*This blog post first appeared on Waxing Unlyrical on Dec 4
If you are a communications pro, I don’t need to tell you that influencer marketing is hot and could soon outpace traditional paid media spend. Everyone is jumping on the influencer marketing bandwagon because it’s all the rage, just like every other fly-by-night new trend. Funny thing is — it’s not really a hot new trend.
Influencer marketing has been around for over a decade with the rise in popularity of YouTube. But with the stratospheric rise of Instagram, influencer marketing is expected to become a $10 billion industry by 2020.
So, what is influencer marketing? In simple terms, influencer marketing is word-of-mouth marketing where third-party persons with an established and engaged audience share information about brands they like or don’t like.
Influencer marketing does not equal an endorsement
Leveraging the power of influencers is much like leveraging the power of the media. Just as with journalists, when reaching out to influencers, you cannot simply pitch your product or idea and ask for them to share with their audience.
Connecting with an influencer means creating an interest about why the product or idea matters to their audience. Then, just as with journalists, we cannot expect to control what influencers do or what they say about our brand.
That is where relationship building comes in, both between the influencer and the marketer as well as between the influencer and their audience. Online influencers are successful, in large part, because they are genuine about themselves with their audience and they require authenticity in their interaction with brands. Building a relationship with influencers requires the same genuine approach. It requires marketers to understand the influencer’s needs and ultimate goals, while still accomplishing the marketing goals.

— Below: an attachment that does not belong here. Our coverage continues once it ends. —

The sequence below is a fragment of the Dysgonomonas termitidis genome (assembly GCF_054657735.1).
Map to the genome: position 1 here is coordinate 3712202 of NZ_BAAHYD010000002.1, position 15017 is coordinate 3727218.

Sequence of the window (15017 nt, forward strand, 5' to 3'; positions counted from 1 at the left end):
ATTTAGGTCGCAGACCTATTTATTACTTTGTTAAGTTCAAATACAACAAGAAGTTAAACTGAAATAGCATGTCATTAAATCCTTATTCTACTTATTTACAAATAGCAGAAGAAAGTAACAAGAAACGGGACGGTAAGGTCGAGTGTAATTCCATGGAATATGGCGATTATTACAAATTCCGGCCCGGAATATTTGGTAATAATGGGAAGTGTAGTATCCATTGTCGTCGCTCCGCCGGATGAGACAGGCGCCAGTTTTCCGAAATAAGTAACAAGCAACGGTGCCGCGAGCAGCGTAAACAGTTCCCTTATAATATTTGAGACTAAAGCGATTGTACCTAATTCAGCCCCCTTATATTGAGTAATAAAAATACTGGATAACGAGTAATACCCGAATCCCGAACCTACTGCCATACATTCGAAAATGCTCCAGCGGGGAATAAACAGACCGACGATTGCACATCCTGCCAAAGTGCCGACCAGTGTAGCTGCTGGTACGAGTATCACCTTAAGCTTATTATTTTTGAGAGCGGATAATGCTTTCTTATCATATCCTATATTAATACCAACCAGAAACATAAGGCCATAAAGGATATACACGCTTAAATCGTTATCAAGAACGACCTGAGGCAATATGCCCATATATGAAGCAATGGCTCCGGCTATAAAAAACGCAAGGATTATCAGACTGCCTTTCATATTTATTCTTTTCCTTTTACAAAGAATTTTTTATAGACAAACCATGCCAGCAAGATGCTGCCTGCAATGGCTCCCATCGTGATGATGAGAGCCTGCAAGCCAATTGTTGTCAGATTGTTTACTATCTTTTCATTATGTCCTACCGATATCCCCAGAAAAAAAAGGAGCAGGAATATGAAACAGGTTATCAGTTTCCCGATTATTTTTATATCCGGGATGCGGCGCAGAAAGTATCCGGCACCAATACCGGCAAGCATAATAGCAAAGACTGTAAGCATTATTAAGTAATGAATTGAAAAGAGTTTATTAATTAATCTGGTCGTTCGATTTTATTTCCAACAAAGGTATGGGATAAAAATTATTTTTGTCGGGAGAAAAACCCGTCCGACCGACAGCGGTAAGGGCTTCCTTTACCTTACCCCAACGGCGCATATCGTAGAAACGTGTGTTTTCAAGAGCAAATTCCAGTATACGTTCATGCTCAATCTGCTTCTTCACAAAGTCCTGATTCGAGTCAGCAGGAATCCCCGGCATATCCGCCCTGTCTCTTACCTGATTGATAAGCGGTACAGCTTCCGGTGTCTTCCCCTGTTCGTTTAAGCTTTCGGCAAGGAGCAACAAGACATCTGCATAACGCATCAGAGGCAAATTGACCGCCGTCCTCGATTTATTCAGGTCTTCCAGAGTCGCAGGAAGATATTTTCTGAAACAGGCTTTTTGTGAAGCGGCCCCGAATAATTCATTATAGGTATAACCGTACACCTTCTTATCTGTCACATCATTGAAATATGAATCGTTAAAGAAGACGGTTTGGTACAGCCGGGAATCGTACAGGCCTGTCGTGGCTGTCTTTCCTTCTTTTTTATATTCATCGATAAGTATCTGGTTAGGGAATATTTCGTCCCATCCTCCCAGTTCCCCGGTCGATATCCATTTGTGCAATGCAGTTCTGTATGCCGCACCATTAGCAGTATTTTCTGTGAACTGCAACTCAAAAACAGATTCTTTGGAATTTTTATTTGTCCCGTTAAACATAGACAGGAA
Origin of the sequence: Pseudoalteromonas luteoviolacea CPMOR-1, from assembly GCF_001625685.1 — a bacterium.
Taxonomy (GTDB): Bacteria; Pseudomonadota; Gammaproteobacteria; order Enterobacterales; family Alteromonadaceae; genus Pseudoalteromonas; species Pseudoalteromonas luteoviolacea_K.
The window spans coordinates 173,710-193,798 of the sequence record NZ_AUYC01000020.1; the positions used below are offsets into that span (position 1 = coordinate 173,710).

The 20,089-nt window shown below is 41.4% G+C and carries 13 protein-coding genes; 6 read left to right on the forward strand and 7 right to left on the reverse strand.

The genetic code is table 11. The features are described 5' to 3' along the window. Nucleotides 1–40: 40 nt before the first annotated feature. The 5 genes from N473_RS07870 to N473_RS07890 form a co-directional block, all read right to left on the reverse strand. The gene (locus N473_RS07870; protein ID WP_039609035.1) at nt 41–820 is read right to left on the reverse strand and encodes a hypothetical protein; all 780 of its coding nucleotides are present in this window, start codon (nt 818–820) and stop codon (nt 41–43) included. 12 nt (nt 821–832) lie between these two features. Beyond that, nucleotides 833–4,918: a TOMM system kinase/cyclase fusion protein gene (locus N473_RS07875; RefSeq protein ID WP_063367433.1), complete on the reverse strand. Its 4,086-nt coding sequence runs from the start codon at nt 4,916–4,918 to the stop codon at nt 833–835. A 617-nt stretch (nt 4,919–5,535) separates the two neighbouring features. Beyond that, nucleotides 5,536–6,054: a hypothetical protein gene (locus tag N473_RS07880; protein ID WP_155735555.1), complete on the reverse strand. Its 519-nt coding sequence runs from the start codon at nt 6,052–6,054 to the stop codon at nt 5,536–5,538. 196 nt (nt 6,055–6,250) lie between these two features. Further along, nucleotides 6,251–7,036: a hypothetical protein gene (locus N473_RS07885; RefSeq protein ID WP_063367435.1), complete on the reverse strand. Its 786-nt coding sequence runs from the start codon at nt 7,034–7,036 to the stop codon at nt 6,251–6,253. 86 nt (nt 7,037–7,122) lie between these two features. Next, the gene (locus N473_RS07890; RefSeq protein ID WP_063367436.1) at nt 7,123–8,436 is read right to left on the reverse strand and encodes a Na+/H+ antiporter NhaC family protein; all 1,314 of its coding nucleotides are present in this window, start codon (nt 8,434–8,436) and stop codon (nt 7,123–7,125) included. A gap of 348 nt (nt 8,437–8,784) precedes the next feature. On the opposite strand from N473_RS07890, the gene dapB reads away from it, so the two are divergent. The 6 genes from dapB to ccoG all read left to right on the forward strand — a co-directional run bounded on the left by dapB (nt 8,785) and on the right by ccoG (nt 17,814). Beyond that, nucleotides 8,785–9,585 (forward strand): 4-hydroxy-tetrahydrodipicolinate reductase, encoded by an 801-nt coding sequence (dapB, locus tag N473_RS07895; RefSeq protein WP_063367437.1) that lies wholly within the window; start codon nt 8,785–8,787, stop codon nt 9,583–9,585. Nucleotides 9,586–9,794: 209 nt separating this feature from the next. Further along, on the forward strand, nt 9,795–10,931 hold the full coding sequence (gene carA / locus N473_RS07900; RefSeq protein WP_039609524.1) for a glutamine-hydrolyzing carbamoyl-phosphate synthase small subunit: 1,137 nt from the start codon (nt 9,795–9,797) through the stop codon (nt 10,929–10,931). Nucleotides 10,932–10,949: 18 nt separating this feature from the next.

Rise of the micro-influencer
The popularity of influencers and influencer marketing has created a crowded industry and a landscape that has changed drastically over the last few years. Influencers are now categorized as macro- or micro-influencers. Macro-influencers are individuals with a strong personal brand and an immense following of somewhat engaged followers. Celebrities, athletes, business leaders and individuals who have an elevated status on social media generally make up macro-influencers. Backpack Boy is a macro-influencer.
Big consumer brands can rely on big-name celebrities for promoting their brands because they can afford the high-dollar cost and, also, because it works. It’s rumored that Lincoln saw a 25 percent increase in sales of their Navigator series when they began using Matthew McConaughey in their advertising. However, macro-influencers are a lot like billboards in Times Square: Bold, but neither targeted nor strategic.
Enter the micro-influencer. These individuals stay within specific areas of expertise; however, they tend to have a very engaged audience. For instance, Lee Odden is a micro-influencer in digital marketing. Chelsea Martin is a top travel influencer with more than 17,000 followers.
Micro-influencers allow for a more targeted approach because they have deeper engagement with their audience. They are more flexible and have potential for longer relationships with brands. This provides the optimal environment for higher ROI when partnering with the influencer.
Using influencer marketing as part of a successful strategy
At the center of any successful influencer marketing strategy is a mutually beneficial relationship between the brand and the influencer. It also requires the brand to have an established social presence. When considering influencers for your company or brand, first ask yourself the following questions:
- What critical business objective would this support?
- Does the influencer’s audience fit into our audience?
- Does the content on their social channels support our brand?
These are just a few of the many questions you need to answer before determining if influencer marketing should be part of your marketing strategy. So many other factors need to be considered as well, such as message tracks, metrics and who has control of the content (typically the influencer maintains creative control.)
In the end, what matters most is that a company is authentic with its marketing and uses influencers in a manner that provides value to both audiences. This is a growing segment of marketing that, when applied with a strategic understanding, has the potential to help grow a company’s bottom line exponentially.